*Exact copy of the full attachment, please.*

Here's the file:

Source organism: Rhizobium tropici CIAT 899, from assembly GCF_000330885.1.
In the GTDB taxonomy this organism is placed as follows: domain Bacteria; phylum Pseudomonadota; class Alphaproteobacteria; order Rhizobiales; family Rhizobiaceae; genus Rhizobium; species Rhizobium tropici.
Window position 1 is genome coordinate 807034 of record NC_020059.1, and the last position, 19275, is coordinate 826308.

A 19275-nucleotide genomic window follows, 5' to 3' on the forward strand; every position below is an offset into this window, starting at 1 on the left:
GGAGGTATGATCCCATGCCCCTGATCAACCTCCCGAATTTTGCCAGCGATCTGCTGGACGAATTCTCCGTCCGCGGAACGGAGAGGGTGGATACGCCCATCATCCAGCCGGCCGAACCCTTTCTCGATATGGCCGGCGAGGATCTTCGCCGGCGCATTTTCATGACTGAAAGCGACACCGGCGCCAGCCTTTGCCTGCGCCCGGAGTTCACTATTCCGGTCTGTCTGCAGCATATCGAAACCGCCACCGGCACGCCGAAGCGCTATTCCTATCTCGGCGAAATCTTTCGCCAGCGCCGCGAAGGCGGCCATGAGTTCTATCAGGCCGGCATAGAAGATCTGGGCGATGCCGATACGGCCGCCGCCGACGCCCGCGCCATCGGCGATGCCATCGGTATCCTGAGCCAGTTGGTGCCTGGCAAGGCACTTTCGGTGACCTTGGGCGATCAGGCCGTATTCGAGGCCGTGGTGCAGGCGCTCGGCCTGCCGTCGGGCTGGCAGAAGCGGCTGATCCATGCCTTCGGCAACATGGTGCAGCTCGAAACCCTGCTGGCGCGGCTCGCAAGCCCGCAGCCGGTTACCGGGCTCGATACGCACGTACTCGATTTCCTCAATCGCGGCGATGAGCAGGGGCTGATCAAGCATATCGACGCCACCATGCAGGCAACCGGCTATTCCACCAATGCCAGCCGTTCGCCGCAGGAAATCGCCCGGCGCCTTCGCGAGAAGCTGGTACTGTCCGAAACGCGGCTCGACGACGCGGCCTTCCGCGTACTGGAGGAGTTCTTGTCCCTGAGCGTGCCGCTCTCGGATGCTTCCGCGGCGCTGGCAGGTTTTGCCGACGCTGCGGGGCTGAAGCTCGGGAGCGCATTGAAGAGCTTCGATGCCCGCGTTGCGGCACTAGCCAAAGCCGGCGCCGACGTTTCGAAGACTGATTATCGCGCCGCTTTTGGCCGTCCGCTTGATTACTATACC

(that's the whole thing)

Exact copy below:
Source organism: Rhizobium tropici CIAT 899, from assembly GCF_000330885.1.
In the GTDB taxonomy this organism is placed as follows: domain Bacteria; phylum Pseudomonadota; class Alphaproteobacteria; order Rhizobiales; family Rhizobiaceae; genus Rhizobium; species Rhizobium tropici.
Window position 1 is genome coordinate 807034 of record NC_020059.1, and the last position, 19275, is coordinate 826308.

A 19275-nucleotide genomic window follows, 5' to 3' on the forward strand; every position below is an offset into this window, starting at 1 on the left:
GGAGGTATGATCCCATGCCCCTGATCAACCTCCCGAATTTTGCCAGCGATCTGCTGGACGAATTCTCCGTCCGCGGAACGGAGAGGGTGGATACGCCCATCATCCAGCCGGCCGAACCCTTTCTCGATATGGCCGGCGAGGATCTTCGCCGGCGCATTTTCATGACTGAAAGCGACACCGGCGCCAGCCTTTGCCTGCGCCCGGAGTTCACTATTCCGGTCTGTCTGCAGCATATCGAAACCGCCACCGGCACGCCGAAGCGCTATTCCTATCTCGGCGAAATCTTTCGCCAGCGCCGCGAAGGCGGCCATGAGTTCTATCAGGCCGGCATAGAAGATCTGGGCGATGCCGATACGGCCGCCGCCGACGCCCGCGCCATCGGCGATGCCATCGGTATCCTGAGCCAGTTGGTGCCTGGCAAGGCACTTTCGGTGACCTTGGGCGATCAGGCCGTATTCGAGGCCGTGGTGCAGGCGCTCGGCCTGCCGTCGGGCTGGCAGAAGCGGCTGATCCATGCCTTCGGCAACATGGTGCAGCTCGAAACCCTGCTGGCGCGGCTCGCAAGCCCGCAGCCGGTTACCGGGCTCGATACGCACGTACTCGATTTCCTCAATCGCGGCGATGAGCAGGGGCTGATCAAGCATATCGACGCCACCATGCAGGCAACCGGCTATTCCACCAATGCCAGCCGTTCGCCGCAGGAAATCGCCCGGCGCCTTCGCGAGAAGCTGGTACTGTCCGAAACGCGGCTCGACGACGCGGCCTTCCGCGTACTGGAGGAGTTCTTGTCCCTGAGCGTGCCGCTCTCGGATGCTTCCGCGGCGCTGGCAGGTTTTGCCGACGCTGCGGGGCTGAAGCTCGGGAGCGCATTGAAGAGCTTCGATGCCCGCGTTGCGGCACTAGCCAAAGCCGGCGCCGACGTTTCGAAGACTGATTATCGCGCCGCTTTTGGCCGTCCGCTTGATTACTATACC